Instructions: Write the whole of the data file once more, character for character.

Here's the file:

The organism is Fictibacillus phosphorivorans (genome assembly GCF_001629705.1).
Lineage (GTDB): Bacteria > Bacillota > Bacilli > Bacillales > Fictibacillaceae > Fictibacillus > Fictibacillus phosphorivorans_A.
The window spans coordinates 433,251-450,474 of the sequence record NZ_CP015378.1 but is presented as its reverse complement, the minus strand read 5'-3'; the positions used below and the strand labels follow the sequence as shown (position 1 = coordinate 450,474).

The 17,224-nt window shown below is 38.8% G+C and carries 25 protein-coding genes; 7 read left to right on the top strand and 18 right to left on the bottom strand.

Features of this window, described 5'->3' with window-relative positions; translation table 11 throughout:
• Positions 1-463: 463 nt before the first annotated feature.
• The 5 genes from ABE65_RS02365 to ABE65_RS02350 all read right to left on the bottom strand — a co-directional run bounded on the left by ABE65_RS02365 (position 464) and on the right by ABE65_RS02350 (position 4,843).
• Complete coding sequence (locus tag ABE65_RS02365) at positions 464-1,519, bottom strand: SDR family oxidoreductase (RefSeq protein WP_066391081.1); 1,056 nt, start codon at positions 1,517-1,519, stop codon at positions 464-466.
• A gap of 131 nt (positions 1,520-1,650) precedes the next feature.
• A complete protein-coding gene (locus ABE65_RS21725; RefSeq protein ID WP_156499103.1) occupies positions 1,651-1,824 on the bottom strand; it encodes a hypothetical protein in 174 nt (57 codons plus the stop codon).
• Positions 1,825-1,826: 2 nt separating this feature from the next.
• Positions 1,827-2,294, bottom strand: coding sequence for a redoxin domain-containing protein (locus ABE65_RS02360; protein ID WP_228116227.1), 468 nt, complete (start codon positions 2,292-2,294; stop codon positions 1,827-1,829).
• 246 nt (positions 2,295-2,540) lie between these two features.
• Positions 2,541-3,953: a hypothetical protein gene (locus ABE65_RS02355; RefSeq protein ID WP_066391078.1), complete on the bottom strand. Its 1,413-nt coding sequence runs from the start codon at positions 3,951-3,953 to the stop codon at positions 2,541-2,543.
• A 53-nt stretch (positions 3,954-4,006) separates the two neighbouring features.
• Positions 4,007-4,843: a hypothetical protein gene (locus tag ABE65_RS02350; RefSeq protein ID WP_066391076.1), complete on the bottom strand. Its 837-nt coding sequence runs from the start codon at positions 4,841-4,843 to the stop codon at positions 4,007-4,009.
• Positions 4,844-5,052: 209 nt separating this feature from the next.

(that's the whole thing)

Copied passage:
The organism is Fictibacillus phosphorivorans (genome assembly GCF_001629705.1).
Lineage (GTDB): Bacteria > Bacillota > Bacilli > Bacillales > Fictibacillaceae > Fictibacillus > Fictibacillus phosphorivorans_A.
The window spans coordinates 433,251-450,474 of the sequence record NZ_CP015378.1 but is presented as its reverse complement, the minus strand read 5'-3'; the positions used below and the strand labels follow the sequence as shown (position 1 = coordinate 450,474).

The 17,224-nt window shown below is 38.8% G+C and carries 25 protein-coding genes; 7 read left to right on the top strand and 18 right to left on the bottom strand.

Features of this window, described 5'->3' with window-relative positions; translation table 11 throughout:
• Positions 1-463: 463 nt before the first annotated feature.
• The 5 genes from ABE65_RS02365 to ABE65_RS02350 all read right to left on the bottom strand — a co-directional run bounded on the left by ABE65_RS02365 (position 464) and on the right by ABE65_RS02350 (position 4,843).
• Complete coding sequence (locus tag ABE65_RS02365) at positions 464-1,519, bottom strand: SDR family oxidoreductase (RefSeq protein WP_066391081.1); 1,056 nt, start codon at positions 1,517-1,519, stop codon at positions 464-466.
• A gap of 131 nt (positions 1,520-1,650) precedes the next feature.
• A complete protein-coding gene (locus ABE65_RS21725; RefSeq protein ID WP_156499103.1) occupies positions 1,651-1,824 on the bottom strand; it encodes a hypothetical protein in 174 nt (57 codons plus the stop codon).
• Positions 1,825-1,826: 2 nt separating this feature from the next.
• Positions 1,827-2,294, bottom strand: coding sequence for a redoxin domain-containing protein (locus ABE65_RS02360; protein ID WP_228116227.1), 468 nt, complete (start codon positions 2,292-2,294; stop codon positions 1,827-1,829).
• 246 nt (positions 2,295-2,540) lie between these two features.
• Positions 2,541-3,953: a hypothetical protein gene (locus ABE65_RS02355; RefSeq protein ID WP_066391078.1), complete on the bottom strand. Its 1,413-nt coding sequence runs from the start codon at positions 3,951-3,953 to the stop codon at positions 2,541-2,543.
• A 53-nt stretch (positions 3,954-4,006) separates the two neighbouring features.
• Positions 4,007-4,843: a hypothetical protein gene (locus tag ABE65_RS02350; RefSeq protein ID WP_066391076.1), complete on the bottom strand. Its 837-nt coding sequence runs from the start codon at positions 4,841-4,843 to the stop codon at positions 4,007-4,009.
• Positions 4,844-5,052: 209 nt separating this feature from the next.